Posted Under: Hiring writers,rapport with writer
Marketing managers are often looking to hire new writers, but they don’t like being assailed by them in networking situations. A few words to the wise marketing communications writer.
I’m pleased to be attending a networking mixer for the San Diego chapter of the American Marketing Association this evening, which will combine a presentation by people from the front office of the San Diego Padres with dinner and a game against the arch-rival Los Angeles Dodgers. These events get me away from the computer to spend a few hours among kindred souls seeking truth in the dark forest of social media marketing.
I hope that some writer doesn’t pester me to death for nine innings.
Don’t get me wrong: I don’t mind the company of marketing communication writers. It’s the primitive networking skills most of them demonstrate that bug me.
Maybe it’s the amount of time they spend lashed to a keyboard listening to the little voices in their heads. Maybe it’s that they’ve chosen the profession because they’re uncomfortable in social, collaborative contexts. Or maybe it’s the odd sort of defensiveness and vulnerability most of us feel in a room full of people we don’t know, with the strange feeling that we ought to make an effort to meet someone new, since we paid to be here. (Boy, will I catch flak for this post.)
3 Networking Do’s
Keep in mind, though, that marketing managers, like everyone else, hire people they know, like and trust.
In the spirit of encouraging better networking etiquette among writers – and the hope of a change of pace for tonight’s ballgame – here are three techniques I’ve heard writers and other professionals use over 15 years of mixers and trade events:
- Start with a simple ice breaker. Figure out a benign, non-invasive, socially smooth question to pose to a complete stranger. Then use it to break the ice. My favorite is the most obvious one: “What brings you to this?” You’re both at a venue for a presentation of some kind, so talking about what brought you there is pretty basic and non-threatening. Besides, after a few sentences, your interlocutor is likely to turn the same question around to you, which is the idea of the entire thing. Lousy ice breakers: “What do you do?” “What company do you work for?” “How about this weather?”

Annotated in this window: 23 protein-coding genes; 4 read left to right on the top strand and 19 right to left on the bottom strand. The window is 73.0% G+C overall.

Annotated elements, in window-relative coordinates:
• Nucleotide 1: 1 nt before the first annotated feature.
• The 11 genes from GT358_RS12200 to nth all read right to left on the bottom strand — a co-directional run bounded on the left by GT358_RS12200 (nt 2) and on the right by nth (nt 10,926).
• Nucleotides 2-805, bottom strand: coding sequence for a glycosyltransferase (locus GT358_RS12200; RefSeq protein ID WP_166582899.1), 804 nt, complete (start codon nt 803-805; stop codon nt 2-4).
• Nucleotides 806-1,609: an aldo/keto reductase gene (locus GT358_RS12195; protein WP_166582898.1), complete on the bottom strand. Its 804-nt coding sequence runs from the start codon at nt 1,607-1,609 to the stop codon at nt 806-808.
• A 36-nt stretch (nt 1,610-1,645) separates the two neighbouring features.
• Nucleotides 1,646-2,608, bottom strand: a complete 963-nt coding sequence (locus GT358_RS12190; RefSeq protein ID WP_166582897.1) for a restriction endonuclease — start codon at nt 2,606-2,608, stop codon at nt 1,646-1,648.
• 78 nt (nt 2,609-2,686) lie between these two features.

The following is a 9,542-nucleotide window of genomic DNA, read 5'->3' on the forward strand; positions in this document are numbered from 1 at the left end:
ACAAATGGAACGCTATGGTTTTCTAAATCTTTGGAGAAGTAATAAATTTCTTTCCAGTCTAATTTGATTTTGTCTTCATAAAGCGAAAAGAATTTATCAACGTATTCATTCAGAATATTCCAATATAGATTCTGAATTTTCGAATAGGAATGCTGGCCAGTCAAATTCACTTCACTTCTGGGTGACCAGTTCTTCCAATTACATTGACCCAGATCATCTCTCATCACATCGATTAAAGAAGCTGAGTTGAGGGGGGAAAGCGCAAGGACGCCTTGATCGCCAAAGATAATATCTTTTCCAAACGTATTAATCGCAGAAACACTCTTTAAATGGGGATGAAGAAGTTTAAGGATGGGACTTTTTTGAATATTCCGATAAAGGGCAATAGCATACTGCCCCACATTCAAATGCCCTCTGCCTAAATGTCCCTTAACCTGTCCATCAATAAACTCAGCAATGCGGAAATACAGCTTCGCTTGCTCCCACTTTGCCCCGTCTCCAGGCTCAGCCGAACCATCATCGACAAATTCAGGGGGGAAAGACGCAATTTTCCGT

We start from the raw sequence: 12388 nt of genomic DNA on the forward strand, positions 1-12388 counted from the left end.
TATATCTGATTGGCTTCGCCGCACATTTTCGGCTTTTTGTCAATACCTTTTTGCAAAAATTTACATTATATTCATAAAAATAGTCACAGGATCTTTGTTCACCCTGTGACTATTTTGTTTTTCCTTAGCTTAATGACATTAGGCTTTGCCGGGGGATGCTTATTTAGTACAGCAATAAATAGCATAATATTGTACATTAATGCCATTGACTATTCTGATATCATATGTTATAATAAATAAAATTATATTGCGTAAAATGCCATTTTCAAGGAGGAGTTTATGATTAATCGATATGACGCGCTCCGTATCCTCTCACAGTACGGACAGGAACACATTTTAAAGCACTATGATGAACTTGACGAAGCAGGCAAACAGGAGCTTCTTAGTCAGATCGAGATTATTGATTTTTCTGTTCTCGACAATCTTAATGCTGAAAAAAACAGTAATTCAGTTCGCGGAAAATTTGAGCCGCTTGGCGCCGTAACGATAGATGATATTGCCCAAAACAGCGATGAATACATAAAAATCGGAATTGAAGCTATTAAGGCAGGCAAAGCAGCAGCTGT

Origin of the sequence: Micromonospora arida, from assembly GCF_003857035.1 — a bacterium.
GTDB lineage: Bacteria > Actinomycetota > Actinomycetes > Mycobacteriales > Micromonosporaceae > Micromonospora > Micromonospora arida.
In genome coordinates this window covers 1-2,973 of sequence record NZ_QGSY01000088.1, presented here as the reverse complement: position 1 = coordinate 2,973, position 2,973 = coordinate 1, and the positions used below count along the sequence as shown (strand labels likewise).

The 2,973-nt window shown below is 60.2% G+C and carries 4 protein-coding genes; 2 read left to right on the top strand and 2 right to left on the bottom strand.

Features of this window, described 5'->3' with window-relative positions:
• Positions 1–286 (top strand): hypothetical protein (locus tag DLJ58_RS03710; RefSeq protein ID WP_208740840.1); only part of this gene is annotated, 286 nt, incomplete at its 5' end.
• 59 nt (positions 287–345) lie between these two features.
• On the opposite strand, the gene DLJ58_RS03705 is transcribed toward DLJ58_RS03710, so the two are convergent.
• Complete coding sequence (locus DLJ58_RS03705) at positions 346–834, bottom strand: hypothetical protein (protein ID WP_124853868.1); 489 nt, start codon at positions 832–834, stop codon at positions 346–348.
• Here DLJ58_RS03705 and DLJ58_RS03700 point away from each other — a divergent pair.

- Keep the conversation moving. “A relationship needs to move forward constantly, or else it dies,” says Woody Allen’s Alvy Singer in Annie Hall, “and what we have here is a dead shark.” The ice breaker will get you so far, then you can begin networking; i.e., talking as professionals. Too many people dive for the jugular here and want to figure out whether you and your connections and your budget are worth the effort, with choice questions like, “So, who are some of your clients?” or “Would you like to see some writing samples?” I’d rather someone asked me something like “What have you been working on lately?” It lets me talk, it lets you learn, and it keeps the conversation from becoming a dead shark.
- Have an elevator speech. K. Sean Buvala proclaims that the elevator speech is dead, but I don’t buy it. Unless your interlocutor is incorrigibly self-centered, eventually your turn will come to explain that you write, and these are the kinds of things you write, for these kinds of companies. Professionals accustomed to networking have this down pat; it’s easy to tell whether they’re at ease with it. Work something personal into your elevator speech, so that I know whether you’re the kind of person around whom I want to spend time, whether it’s the 10 minutes before the presentation starts or nine innings.
1 Networking Don’t
And because I haven’t completely suppressed my professional tendency to focus on the negative, here’s something I recommend you NOT do:
Don’t expect to land a new client. It’s a networking event, not a bazaar. Don’t go slinging business cards like confetti, stubbornly convinced that you’re going to land a client that day or bust. Focus on what you’ll learn in the presentation, whom you’ll meet, and whether you’ll have a laugh or two. It’s a much easier mindset to take into a mixer.
Buy me some peanuts and Cracker Jack…
John White of venTAJA Marketing posts about technology writing from the perspective of the marketing manager. It’s dirty work, but somebody has to do it.